In my neck of the woods

comsci

Senior Member
Mandarin, Taiwan(Yankees 40 Wang)
I often hear you guys say "in my neck of the woods"; though it's understood, I was wondering about its origin and whether it's AE or BE. How about "on my side of the pond"? Do both of these phrases convey the notion of "the part of the world" in which one resides? It's almost as if a pet phrase that you guys would naturally tag onto virtually every reply, at least in many I've noticed. :D
 
  • cuchuflete

    Senior Member
    EEUU-inglés
    Hi Comsci,
    "neck of the woods" is common in AE. I don't know about BE.

    On this side of the puddle (The Atlantic Ocean, for me) we understand 'my side of the pond' as a colloquial way to distinguish Europe from the Americas.
     

    equivoque

    Senior Member
    Australia - English
    I don't use it very often but have used it twice recently in this forum. I also noticed another Aussie used it in the same thread as my reference and I'm pretty sure that was "tongue in cheek".

    It means "in my neighbourhood" or "in my vicinity".
     

    cuchuflete

    Senior Member
    EEUU-inglés
    From Online Etymology Dictionary:

    "Phrase neck of the woods (Amer.Eng.) is attested from 1780 in the sense of "narrow stretch of woods;" 1839 with meaning "settlement in a wooded region.""
     

    ireney

    Modistra
    Greek Greece Mod of Greek, CC and CD
    I did a little net searching.

    It seems to be an American expression

    Here and here you may find some interesting information on its origins (saw them in other sites too).
     

    stranger in your midst

    Senior Member
    English / Scotland
    'In my neck of the woods', to my ear, tends to suggest 'in my neighbourhood', therefore is quite colloquial, as opposed to 'on this side of the pond', or 'in this part of the world'. It's well used in BE, although the distinctly AE 'in the hood' is catching on, albeit it has a rather ironic slant to it.
     

    comsci

    Senior Member
    Mandarin, Taiwan(Yankees 40 Wang)
    As I have figured, quoting from another Aussie .,, in another thread "In my neck o the woods supper is a light snack taken between sunset and midnight", the meaning is then quite clear.

    Thank you equivoque, cuchu, and et al. Any ideas about the origins of these phrases? Many thanks.

    Thank you ireney for the links; they are very helpful.

    Got it, thank you all for your prompt replies, really appreciated.
     

    foxfirebrand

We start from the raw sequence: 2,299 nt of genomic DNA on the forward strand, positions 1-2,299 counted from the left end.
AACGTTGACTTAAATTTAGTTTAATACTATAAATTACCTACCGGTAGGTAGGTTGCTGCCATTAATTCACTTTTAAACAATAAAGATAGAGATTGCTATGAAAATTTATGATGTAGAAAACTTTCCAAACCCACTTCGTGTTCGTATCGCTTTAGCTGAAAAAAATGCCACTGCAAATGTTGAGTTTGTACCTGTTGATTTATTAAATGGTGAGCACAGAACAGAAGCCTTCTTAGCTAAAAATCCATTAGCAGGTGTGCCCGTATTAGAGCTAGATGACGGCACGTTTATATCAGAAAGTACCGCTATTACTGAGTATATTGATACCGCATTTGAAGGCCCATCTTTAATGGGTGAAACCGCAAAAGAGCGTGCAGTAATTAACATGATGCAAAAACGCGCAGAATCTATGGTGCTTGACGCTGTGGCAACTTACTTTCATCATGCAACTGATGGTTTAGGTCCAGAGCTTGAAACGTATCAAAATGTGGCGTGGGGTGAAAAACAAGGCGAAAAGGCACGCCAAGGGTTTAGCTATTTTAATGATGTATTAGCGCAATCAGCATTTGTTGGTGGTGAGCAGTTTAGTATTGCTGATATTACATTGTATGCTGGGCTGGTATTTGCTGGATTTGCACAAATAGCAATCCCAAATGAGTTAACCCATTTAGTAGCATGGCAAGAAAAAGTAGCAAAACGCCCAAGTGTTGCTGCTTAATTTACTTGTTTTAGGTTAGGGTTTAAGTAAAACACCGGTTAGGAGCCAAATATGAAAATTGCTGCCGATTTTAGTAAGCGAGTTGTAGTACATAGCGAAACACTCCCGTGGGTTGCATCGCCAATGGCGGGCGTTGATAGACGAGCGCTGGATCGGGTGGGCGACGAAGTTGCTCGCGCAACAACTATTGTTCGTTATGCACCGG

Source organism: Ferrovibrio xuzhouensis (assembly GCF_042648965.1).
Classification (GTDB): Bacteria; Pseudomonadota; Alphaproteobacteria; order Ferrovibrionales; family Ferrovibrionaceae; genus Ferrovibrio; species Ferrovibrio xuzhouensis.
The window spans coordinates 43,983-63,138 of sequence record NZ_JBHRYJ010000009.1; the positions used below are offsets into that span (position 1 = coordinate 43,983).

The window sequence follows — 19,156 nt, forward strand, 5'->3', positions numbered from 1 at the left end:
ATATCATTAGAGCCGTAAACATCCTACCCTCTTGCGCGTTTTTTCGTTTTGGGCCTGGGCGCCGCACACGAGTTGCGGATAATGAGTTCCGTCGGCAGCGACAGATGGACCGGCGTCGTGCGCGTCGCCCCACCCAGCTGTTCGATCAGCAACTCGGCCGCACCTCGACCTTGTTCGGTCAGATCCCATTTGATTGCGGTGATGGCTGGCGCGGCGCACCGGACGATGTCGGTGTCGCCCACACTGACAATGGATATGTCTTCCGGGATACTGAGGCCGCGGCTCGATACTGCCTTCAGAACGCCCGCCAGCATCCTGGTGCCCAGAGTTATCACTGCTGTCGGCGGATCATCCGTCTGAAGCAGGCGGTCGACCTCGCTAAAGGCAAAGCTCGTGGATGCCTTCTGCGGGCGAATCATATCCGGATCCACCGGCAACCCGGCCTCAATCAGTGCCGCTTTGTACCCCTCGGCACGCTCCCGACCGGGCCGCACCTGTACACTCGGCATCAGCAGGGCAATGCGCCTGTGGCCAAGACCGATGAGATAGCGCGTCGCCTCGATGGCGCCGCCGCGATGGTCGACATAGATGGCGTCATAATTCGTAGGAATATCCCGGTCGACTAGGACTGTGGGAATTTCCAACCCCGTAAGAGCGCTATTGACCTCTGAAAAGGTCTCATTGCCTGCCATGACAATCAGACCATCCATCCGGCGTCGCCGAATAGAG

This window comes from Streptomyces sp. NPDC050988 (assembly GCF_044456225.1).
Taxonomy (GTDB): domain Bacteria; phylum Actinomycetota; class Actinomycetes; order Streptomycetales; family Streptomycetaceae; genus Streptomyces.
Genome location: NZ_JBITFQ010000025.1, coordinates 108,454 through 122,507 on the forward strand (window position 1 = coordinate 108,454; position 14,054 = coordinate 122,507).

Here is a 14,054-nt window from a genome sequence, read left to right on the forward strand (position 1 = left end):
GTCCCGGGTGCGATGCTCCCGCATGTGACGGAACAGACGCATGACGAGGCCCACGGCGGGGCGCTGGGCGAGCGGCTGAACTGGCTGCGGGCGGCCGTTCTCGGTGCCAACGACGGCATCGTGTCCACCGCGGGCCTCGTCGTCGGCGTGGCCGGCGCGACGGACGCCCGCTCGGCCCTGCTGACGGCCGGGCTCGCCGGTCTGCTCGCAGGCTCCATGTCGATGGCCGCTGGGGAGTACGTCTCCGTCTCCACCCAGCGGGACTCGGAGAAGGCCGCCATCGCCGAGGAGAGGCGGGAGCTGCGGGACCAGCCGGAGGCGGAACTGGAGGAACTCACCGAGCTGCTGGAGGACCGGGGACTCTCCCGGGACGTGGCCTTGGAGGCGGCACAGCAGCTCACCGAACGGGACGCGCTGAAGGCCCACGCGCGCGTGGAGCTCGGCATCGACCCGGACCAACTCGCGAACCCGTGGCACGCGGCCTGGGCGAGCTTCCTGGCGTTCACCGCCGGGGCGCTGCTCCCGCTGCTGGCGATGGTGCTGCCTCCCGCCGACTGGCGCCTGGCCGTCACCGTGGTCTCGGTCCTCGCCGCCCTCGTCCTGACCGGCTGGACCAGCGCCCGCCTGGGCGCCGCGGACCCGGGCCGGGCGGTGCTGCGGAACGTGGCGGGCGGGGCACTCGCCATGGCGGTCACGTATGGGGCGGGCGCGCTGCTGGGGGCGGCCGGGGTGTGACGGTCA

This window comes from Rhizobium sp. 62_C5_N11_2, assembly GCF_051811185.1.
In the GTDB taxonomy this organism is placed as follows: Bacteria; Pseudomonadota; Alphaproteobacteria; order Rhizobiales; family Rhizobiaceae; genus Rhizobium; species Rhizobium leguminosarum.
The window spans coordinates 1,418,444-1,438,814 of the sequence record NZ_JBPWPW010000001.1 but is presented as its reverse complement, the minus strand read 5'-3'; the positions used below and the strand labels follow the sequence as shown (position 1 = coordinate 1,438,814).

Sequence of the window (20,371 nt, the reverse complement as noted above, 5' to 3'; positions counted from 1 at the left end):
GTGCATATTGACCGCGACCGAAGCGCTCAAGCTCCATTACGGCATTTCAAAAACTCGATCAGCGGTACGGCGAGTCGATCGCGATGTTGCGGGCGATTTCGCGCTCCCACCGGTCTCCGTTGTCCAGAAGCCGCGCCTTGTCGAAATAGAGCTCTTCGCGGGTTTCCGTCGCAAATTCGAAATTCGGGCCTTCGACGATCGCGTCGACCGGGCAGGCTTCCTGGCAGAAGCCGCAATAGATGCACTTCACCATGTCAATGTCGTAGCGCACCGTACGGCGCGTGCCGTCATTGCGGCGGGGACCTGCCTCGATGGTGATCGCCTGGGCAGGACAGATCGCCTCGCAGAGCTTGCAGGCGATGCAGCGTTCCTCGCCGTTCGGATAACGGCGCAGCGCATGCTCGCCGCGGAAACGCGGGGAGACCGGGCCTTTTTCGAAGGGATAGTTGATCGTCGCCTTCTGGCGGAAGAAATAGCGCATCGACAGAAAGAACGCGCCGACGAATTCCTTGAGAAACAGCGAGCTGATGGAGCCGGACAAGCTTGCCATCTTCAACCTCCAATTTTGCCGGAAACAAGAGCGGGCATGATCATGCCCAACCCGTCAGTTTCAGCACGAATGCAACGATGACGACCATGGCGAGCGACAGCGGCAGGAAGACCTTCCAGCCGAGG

Senior Member
    Southern AE greatly modified by a 1st-generation Scottish-American mother, and growing up abroad.
    I'd thought we already had a thread on this topic, but the post I remembered was tangential to the topic. Here's what I wrote about "neck of the woods"

    "My neck of the woods" simply means my area, my particular environs. The word neck applies to a stretch of coastline that doubles back on itself, I'd say it's a protrusion not prominent enough to be a promontory, or a narrow connective bit of land connecting a small promontory. Sometimes necks are submerged at high tide, and the "promontory" becomes a small island, or simply "rock." On a larger, more continental scale you'd call such a feature an isthmus-- but it usually goes the other way in AE, where people give up on the tongue-twisting borrowed-Greek term and call an isthmus a neck.

    As the great forests have long been reduced to isolated island-like stands of woods, I think neck must've come into the language by analogy. A neck connects a protrusion of wooded growth into an upper drainage, just as a neck connects a small promontory to the mainland. Often settlers cleared the upper part of a drainage and left the narrow (neck-like)entry to their particular "holler" overgrown except for the trail or lane, an easily-defended entryway that would be regionally known as someone's particular neck of the woods.
    .
    .
     

    Bottoman

    Member
    italian
    Well, maybe I should be asking this in some slang forum but I wanted to try posting it here nevertheless.

    What the expression "neck in the woods" mean??

    Read that in an American chatroom...
     

    Bottoman